“As the owner or operator of more than 425 facilities across the city, including City Hall and one of the world’s busiest airports, it is imperative that we as city leaders take all necessary steps to decarbonise our assets and mitigate the disastrous effects of mitigate climate change,” said Sandra Blakemore, Acting Commissioner for AIS. “AIS is pleased to have partnered with Constellation and Swift Current Energy to achieve a landmark milestone for the City of Chicago, while also focusing on our multi-faceted approach to a clean energy transition, including the electrification of our fleet and the renovation of our building portfolio. ”

The city’s innovative procurement process scored respondents based on key elements such as the community benefits of the proposal and each respondent’s ability to facilitate the construction of new renewable energy in Illinois. As a result, Constellation, in partnership with Swift Current Energy, has made financial commitments under the agreement to help fund vocational training, apprenticeships, educational and/or other programs in Chicago aimed at developing a diverse , clean energy and a sustainable workforce. This approach will enable innovative local and equitable co-benefits to fund community projects in climate infrastructure and workforce development training.

In addition, all parties will actively work towards compliance of the Double Black Diamond Solar project with the various personnel and labor requirements of the state Clean Economy Jobs Act (CEJA), including a project employment contract, payment of prevailing wages and ensuring a at least 10% of the project staff consists of persons who are eligible for shares.

“The Chicago Urban League commends the city for achieving its ambitious goal and is making workforce development a priority through a new community benefits agreement,” said Karen Freeman Wilson, president and CEO of Chicago Urban League. “One of the ways the League works to promote economic justice is by preparing people from disadvantaged communities for high-demand jobs that will enable them to participate in the economy of the future. In recent years, more than 200 individuals have completed our solar panel installation training program, and some of our graduates were incredibly proud to be part of the team that completed one of the largest solar projects in Chicago earlier this year – the installation of a sunroof and carport at our head office. Being part of the renewable energy workforce will change lives.”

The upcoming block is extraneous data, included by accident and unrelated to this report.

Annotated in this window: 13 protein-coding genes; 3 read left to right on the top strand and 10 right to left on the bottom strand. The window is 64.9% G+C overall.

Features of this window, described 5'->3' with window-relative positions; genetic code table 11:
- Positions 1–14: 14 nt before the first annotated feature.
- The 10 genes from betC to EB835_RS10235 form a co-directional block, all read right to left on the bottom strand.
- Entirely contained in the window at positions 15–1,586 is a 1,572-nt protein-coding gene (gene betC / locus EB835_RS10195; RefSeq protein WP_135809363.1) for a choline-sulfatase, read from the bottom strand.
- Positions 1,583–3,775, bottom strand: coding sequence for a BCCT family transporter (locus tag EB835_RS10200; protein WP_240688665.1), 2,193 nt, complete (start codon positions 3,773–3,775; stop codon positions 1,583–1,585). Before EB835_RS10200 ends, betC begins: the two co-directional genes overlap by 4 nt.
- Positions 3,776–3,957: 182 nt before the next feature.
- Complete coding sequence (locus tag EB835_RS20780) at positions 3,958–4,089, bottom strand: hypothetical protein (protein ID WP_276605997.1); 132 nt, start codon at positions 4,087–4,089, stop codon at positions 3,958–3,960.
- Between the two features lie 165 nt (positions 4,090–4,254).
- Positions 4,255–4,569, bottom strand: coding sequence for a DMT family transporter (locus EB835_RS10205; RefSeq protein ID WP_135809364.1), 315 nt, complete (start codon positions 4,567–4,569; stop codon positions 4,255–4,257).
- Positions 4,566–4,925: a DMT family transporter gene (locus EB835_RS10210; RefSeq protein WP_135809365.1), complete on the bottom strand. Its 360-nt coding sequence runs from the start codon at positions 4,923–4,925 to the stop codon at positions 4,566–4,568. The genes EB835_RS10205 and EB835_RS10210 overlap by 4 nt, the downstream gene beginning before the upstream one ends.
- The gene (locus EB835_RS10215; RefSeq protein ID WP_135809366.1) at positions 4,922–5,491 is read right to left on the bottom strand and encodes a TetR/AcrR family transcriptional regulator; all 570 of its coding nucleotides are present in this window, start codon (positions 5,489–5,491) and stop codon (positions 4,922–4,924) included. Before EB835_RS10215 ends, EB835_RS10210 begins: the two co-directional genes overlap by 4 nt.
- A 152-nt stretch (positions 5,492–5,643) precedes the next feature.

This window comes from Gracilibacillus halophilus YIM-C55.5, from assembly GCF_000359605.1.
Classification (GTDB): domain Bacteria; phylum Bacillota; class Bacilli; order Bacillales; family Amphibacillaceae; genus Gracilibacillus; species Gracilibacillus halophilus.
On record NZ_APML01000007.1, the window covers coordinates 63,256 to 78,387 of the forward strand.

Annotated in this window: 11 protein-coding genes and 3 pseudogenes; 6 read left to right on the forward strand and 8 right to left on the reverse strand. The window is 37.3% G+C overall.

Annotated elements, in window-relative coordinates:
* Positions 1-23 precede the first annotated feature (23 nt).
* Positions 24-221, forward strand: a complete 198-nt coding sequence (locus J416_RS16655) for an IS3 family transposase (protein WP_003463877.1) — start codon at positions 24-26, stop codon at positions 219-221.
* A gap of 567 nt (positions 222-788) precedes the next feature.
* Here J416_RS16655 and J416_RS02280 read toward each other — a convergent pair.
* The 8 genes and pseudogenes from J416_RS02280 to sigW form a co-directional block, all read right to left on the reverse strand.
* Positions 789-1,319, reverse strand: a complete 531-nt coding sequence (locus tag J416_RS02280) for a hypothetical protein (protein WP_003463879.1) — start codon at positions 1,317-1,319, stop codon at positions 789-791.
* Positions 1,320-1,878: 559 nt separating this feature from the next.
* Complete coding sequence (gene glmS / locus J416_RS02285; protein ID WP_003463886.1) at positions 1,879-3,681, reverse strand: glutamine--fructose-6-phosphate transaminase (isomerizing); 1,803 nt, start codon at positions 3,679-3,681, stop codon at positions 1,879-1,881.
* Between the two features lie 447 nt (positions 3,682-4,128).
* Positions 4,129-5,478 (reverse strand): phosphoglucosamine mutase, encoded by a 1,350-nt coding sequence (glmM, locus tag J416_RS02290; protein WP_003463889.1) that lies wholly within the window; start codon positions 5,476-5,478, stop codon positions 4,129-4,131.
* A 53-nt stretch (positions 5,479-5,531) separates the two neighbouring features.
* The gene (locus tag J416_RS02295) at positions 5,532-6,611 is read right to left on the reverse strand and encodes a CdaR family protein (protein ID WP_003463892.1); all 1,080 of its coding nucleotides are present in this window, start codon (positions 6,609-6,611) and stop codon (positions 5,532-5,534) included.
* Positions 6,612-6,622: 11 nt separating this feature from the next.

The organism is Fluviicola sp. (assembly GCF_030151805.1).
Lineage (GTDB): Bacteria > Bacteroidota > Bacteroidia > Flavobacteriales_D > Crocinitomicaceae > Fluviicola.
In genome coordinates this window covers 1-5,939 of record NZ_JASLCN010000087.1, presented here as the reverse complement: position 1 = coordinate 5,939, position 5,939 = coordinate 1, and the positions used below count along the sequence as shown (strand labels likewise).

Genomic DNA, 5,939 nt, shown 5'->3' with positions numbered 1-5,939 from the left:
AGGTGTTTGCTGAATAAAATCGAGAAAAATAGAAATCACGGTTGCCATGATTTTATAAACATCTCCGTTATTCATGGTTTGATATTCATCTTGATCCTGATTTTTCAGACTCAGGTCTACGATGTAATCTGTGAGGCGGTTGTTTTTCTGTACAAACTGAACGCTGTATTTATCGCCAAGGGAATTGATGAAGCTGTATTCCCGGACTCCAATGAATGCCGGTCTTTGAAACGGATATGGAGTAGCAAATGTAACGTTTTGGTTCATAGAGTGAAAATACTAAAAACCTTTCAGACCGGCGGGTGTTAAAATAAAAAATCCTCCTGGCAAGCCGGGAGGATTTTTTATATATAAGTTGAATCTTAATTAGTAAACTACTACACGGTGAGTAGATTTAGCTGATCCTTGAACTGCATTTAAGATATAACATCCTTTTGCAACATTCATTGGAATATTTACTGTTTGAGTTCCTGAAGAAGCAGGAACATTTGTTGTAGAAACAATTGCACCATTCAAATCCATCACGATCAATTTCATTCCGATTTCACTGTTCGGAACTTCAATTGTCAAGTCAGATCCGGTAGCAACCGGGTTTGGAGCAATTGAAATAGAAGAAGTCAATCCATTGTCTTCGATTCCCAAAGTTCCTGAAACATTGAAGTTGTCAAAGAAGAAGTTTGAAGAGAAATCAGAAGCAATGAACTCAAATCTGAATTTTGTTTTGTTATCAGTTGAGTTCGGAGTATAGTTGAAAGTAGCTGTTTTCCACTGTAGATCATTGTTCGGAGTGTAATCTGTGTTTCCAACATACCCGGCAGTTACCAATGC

The City of Chicago plans to apply for the Illinois Power Agency’s Renewable Portfolio Standard (RPS) “Self-Direct” credit program made available through CEJA. The Self-Direct program provides eligible large energy consumers such as the city with a credit on the electricity bill for REC purchases of qualified wind and solar energy sources. The program promotes large-scale REC purchases to help Illinois meet its statewide RPS goals. The city is committed to reinvesting its Self-Direct program credit funds to continue the decarbonization of its own municipal buildings and fleet. The city has already begun transitioning its fleet to all-electric vehicles with a commitment to a full transition by 2035. In addition, the city has allocated dollars in the Chicago Recovery Plan to accelerate energy retrofits and renewable energy generation, starting with libraries in historically disadvantaged communities on the south and west sides.